Tags: FEMA | Disaster | Agency

FEMA - Disaster of an Agency

Monday, 12 September 2005 12:00 AM

Much of the information in this column comes from a heavily researched article in the September 1999 issue of The American Spectator, written by James Bovard. Still more pertinent data come from an August 1997 newspaper column by Jack Anderson and Jan Moller - laying out the incredible waste associated with "relief" money.

Not surprisingly, with the advent of FEMA, the number of national disasters began to balloon. However, it was not until Hurricane Andrew in August of 1992 that FEMA began to morph into what it now is.

As the Anderson columns points out, a lot of money went to the victims of Andrew, but politicians were beginning to see the potential in natural disasters. A community college got a new parking lot. Miami Beach got new art deco lifeguard stands. The then-governor of Florida, Lawton Chiles, obtained $25 million for a new prison that had nothing to do with the hurricane.

And, shades of Katrina - get this: with another Bush sitting in the Oval Office, and Andrew just having battered Florida, Gov. Chiles refused to request federal aid. Transportation Secretary Andrew Card had to beg Chiles to ask for the aid, while 160,000 people were homeless and 82,000 businesses were ruined. Governor Chiles - meet Governor Blanco.

The request was finally made, but FEMA had trouble getting untracked. For several days, people in Florida were left without food and water. Some residents put up signs with anti-Bush sentiments such as "What do George Bush and Hurricane Andrew have in common? They're both natural disasters."

Oh, and Bush's FEMA director, Wallace Stickney, appeared to have gotten the job because he was a neighbor of John Sununu's. The more things change, huh?

But then came Bill Clinton, and unlike George H. W. Bush, he had no intention of continuing FEMA as a bungling operation. In a current column, the nation's blindest old bat, Molly Ivins, puts it this way: "FEMA was once considered one of our better federal agencies." And after informing her readers that conservatives had been trying to hack away at FEMA, "the Clinton administration did work hard at rebuilding the agency."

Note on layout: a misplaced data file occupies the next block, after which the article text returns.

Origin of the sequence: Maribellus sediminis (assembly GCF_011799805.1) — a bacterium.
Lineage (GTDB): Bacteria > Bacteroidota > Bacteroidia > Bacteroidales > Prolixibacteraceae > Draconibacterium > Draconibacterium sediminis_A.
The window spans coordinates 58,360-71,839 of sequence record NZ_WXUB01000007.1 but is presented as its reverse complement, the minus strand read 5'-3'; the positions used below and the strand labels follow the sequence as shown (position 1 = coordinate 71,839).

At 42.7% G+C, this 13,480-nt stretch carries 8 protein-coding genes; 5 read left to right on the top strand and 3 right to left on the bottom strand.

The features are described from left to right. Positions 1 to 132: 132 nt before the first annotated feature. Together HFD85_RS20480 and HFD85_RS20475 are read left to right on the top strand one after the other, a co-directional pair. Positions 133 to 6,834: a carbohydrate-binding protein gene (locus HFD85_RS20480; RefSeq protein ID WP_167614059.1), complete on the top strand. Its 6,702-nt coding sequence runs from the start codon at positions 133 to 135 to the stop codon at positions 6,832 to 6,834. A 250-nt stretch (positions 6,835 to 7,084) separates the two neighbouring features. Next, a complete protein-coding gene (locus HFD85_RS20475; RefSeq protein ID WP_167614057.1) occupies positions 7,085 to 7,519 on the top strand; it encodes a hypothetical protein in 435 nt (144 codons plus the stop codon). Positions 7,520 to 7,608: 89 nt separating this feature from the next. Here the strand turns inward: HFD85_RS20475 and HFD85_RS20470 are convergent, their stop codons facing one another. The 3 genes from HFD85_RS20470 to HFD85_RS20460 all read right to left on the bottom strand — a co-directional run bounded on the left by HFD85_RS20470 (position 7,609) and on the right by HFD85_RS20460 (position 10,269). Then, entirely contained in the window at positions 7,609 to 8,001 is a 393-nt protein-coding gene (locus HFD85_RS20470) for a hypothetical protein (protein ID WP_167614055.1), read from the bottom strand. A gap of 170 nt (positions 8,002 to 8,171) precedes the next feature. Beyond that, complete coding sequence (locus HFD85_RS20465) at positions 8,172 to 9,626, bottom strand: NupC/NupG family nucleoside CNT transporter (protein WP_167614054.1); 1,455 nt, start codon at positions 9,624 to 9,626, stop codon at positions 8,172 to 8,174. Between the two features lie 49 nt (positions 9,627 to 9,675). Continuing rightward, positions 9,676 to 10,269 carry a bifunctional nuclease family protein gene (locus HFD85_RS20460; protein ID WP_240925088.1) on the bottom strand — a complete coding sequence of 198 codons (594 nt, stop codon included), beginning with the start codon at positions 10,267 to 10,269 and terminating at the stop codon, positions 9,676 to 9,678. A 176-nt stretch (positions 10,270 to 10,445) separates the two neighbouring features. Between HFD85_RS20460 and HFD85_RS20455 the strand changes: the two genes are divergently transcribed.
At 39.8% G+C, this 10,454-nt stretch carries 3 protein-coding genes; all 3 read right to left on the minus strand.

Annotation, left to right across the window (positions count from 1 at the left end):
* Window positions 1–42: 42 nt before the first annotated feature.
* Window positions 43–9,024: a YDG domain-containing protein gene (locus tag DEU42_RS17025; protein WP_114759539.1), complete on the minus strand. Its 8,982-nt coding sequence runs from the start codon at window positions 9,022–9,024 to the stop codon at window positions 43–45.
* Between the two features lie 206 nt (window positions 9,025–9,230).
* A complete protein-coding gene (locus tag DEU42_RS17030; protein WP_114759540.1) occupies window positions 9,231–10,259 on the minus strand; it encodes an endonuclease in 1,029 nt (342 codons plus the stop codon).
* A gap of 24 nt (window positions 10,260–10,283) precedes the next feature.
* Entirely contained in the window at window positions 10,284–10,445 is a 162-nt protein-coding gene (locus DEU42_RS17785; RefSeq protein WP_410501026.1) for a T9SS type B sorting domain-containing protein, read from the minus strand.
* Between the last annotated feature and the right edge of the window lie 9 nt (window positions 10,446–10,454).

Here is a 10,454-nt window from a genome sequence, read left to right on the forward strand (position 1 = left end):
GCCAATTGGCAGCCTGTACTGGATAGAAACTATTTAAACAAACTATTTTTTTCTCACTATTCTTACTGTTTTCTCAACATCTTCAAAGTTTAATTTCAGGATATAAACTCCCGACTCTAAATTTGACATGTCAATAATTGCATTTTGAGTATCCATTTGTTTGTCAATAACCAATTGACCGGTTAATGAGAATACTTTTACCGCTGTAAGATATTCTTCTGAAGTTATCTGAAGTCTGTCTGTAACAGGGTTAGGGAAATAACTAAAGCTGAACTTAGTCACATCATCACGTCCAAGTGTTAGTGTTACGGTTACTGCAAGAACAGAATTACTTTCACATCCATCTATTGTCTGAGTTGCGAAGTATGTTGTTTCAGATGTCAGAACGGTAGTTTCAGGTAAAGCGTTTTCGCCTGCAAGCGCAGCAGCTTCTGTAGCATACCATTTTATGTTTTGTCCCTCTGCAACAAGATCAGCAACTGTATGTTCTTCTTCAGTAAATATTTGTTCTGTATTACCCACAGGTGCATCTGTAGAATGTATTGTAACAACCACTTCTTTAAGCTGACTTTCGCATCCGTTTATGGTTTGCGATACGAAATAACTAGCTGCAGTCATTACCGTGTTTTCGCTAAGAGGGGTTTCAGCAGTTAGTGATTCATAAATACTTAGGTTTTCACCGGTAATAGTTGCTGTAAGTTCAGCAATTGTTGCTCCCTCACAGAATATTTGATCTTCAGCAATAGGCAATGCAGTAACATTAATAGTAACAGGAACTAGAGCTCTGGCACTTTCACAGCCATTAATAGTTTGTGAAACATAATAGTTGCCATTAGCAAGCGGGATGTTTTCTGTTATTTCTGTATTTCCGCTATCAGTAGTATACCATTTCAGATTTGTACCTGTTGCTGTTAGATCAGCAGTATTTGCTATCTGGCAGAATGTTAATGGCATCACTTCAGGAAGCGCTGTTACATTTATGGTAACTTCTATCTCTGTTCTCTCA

Oh, so?

Ivins' vision of a caring and benevolent Clinton working to protect disaster victims from the axe of the cruel republicans flies in the face of facts. Clinton saw disasters as opportunities to hand out money and build good will for future elections. His FEMA head, James Lee Witt, was quickly elevated to cabinet status for higher visibility. By the way, it was Witt who once stated that church burnings in the South "have struck at the very fabric of our nation" before those burnings turned out to be fiction.

In 1993, his first year in office, President Clinton set a new record by declaring fifty-eight disasters. By February of 1996, Clinton was bragging that FEMA could simply set up an 800 number and victims could see government checks arriving within days.

The idea of handing out checks picked up steam. Before FEMA, blizzards were not considered major disasters by the federal government, but with Clinton in office, snow became a reason to dole out cash. One winter Clinton named 16 states as major disasters due to snow. And after the Northridge earthquake in, FEMA swung into action, handing out some 400,000 checks averaging $2,800.

Investor's Business Daily reported in May 1994 that FEMA was cutting checks to homeowners who were fully covered by insurance. Of course, California is an important state to democrats; and under Clinton, FEMA rented office space in Pasadena and found ways to award grants to the state even when there had been no disaster. That included a $264 million giveaway to Los Angeles for the city's government buildings and hospitals.

"Disasters are very political events," said James Witt during congressional testimony on April 30, 1996. And so they are. FEMA, created by Carter, reigned in to some extent under Reagan, bungled by Bush, exploited by Clinton, and now managed by another Bush, is in dire need of reform.

Indeed, if nonpartisan hearings were possible, we might conclude that federal bureaucracies - no matter how good intentions are - cannot respond without bungling, political opportunism or both.

There are hundreds of good people working for FEMA right now whose only goal is to help the victims of Hurricane Katrina. But this is an agency that began in shambles, mangled its first major test, and was turned into a virtual campaign office by Bill Clinton. Today, FEMA is at the center of efforts by Jesse Jackson and others to use the latest disaster for race baiting and by leftists such as Nancy Pelosi to destroy a presidency. The term "disaster" seems quite fitting.


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Much of the information in this column comes from a heavily researched article in the September 1999 issue of The American Spectator, written by James Bovard. Still more pertinent data come from an August 1997 newspaper column by Jack Anderson and Jan Moller - laying out...
Monday, 12 September 2005 12:00 AM
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